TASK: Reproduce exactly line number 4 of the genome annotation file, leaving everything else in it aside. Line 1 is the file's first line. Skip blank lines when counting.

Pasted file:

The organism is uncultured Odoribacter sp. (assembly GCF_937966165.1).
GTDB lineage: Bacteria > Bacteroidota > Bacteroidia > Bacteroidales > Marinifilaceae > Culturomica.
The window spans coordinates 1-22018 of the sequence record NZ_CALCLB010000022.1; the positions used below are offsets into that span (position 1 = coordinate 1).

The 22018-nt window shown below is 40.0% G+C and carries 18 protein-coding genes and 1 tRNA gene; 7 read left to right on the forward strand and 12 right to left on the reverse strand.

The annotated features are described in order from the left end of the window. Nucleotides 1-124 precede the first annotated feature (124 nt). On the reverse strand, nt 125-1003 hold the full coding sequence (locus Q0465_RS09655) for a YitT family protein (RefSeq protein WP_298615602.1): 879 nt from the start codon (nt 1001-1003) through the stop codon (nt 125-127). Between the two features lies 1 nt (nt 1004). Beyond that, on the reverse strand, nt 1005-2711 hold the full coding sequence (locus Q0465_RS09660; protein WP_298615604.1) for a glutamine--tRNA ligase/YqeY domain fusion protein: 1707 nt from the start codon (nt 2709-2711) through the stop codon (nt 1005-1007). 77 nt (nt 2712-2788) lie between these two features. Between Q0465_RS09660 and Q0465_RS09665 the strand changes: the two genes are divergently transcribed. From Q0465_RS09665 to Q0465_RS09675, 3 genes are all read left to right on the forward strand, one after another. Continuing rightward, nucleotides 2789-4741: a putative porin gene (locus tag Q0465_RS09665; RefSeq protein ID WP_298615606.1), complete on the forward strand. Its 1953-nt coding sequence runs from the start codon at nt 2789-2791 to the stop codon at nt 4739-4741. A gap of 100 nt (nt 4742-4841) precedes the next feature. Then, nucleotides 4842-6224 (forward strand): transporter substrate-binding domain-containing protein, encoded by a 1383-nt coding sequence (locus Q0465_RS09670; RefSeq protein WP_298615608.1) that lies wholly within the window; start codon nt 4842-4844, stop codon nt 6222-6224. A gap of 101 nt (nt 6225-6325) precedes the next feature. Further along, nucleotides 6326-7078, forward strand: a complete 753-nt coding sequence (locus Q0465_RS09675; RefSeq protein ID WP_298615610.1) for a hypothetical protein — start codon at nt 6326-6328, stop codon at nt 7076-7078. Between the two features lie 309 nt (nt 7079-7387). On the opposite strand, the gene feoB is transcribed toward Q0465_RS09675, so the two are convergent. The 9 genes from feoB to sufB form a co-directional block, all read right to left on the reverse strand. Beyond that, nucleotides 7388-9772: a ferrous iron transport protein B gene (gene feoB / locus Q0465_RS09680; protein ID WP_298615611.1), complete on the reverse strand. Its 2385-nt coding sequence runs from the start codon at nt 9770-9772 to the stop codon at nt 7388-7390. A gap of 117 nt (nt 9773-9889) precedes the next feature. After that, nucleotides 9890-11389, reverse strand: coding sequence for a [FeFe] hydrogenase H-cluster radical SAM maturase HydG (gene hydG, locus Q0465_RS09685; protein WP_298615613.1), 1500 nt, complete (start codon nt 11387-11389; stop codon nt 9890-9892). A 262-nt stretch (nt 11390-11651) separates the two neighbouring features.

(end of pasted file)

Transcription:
The 22018-nt window shown below is 40.0% G+C and carries 18 protein-coding genes and 1 tRNA gene; 7 read left to right on the forward strand and 12 right to left on the reverse strand.